By Durk Price

I’m not usually one to spout for a list of list predictions. But it is the end of the year and I’m looking excitedly towards 2012.

So, based on my observations of the affiliate marketing and performance marketing space over the last year, looking at data from our business, throwing in some economic factors and stirring it all together, I think I can safely identify some trends that will continue and some new areas where we are likely to see heavy interest.


I don’t think I’m out on limb here to say that the trend of day deals and group coupons will continue its strong momentum. But I think that new players entering the space will find ways to innovate and capture the attention of consumers, who like the deals but may be experiencing a tiny bit of deal fatigue. Combining gaming or rewards or fun into the mixture is likely to up the cool and entertainment factor and making getting deals not just about saving but actually making them entertainment and a fun activity.

For merchants they must see return on investment in these deals – whether it’s branding, customer acquisition, revenue or whatever goal they are attempting to achieve. I think the lower margins on deals will have merchants also looking to figure out new ways to do deals and not just waiting for services that approach them. We think our AffFeeder tool, launched in 2011, fits into the equation beautifully and will allow our merchants and any affiliates who want to offer daily deals a perfect fit.

Online and offline marketing

These will likely become more tightly linked. In the past I have seen that savvy merchants using both have benefited. So perhaps, more ad spending on traditional media for online only companies or more creative campaigns that find new ways to do more than just include a URL that drives traffic to a home page. I think “cataloging” is a great example of clients crossing the offline/online divide. Aggressively using catalogs and allowing the online to benefit from it as well is a very compelling strategy for manufacturers who are less margin constrained.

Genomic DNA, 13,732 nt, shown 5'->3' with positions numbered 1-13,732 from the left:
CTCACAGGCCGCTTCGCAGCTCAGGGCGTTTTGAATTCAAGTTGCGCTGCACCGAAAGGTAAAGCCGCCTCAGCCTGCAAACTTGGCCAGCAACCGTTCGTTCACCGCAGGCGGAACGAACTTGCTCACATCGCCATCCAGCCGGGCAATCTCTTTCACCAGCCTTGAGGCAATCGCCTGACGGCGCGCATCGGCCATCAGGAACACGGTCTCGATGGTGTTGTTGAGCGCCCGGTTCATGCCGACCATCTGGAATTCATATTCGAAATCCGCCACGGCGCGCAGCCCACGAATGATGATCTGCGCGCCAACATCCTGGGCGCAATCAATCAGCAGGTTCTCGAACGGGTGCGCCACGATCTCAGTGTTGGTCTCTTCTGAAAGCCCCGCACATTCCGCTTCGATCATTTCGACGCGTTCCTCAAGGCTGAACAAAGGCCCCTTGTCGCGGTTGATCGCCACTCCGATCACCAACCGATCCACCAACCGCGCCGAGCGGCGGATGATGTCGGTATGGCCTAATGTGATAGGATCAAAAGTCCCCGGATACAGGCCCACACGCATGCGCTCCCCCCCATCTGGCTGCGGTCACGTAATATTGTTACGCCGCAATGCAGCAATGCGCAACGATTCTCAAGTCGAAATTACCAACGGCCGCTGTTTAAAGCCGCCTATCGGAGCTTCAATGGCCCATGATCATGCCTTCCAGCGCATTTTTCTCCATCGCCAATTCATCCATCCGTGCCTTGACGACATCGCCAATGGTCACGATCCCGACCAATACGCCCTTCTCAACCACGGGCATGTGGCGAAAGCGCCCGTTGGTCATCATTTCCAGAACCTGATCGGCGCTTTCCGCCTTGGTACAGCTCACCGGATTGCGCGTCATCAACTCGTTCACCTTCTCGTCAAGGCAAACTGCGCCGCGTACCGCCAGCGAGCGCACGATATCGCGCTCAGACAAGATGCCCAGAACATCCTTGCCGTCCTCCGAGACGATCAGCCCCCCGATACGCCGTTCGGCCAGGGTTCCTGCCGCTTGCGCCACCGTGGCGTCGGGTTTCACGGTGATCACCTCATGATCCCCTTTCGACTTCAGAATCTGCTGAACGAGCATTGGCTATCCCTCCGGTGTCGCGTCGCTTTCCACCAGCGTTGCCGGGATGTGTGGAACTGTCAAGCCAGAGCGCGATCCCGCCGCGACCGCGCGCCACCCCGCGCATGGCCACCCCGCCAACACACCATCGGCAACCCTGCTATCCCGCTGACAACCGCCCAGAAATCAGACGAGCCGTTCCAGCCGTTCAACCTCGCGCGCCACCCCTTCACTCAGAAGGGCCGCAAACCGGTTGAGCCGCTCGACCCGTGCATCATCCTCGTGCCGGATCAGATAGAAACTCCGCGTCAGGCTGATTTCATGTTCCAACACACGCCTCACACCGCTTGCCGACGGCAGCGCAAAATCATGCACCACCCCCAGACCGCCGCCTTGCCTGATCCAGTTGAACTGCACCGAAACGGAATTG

Big WOW here for me. We saw great success with our social efforts when we introduced a number of social strategies with the best one so far being with And we are seeing lots of really, really cool new applications on the horizon. Social and performance fit very naturally together. Look to this to be an even bigger driver in 2012.


Ok, this is kind of a no-brainer. The penetration of smart phones is increasing. It’s not just the cutting edge folks and the kids that have smartphones, but moms. Anything that can be done to ease the difficult juggle act of running a household (and often having a job as well) will be adopted my moms. This powerful demographic will drive mobile sales. But the key is not to lump all women with children into the same bucket as a “mom”.  If there is a way to personalize these services or make users feel like distinct individuals it will be a hit.

But the biggest mobile trend will be the blurring of the tablet/smartphone/computer distinctions. I feel that most sales credit the “smartphone” wants to attribute are really tablet sales. And is it really a mobile transaction? I buy on my iPad using a browser. That isn’t very mobile to me. And, I buy from sites that are not optimized for mobile. So is it really a mobile sale? For me a sale is a sale but if we get more emphasis on the smartphone/tablet performance applications, it will be great.

Content Curation

The platforms for delivering better, richer, high value content to an audience are emerging. Content curation allows publisher to select and pull in content from other sources that can enrich and supplement their existing content. By offering a richer experience to users, publishers are likely to keep users coming back. But content curation is a semi-automatic process and requires someone to hand pick articles, blogs, videos, and more to create that well=rounded experience. The curation platforms make the back-end process easier, but it is still up to the curator to select what is right for that particular site’s mission, goals and point of view. So I think that a new title of content curators will emerge as a result.

All these things lead me to a relatively safe prediction: 2012 will be a great year for online sales and the performance industry will continue to grow in importance within the overall online geography.

Happy New Year!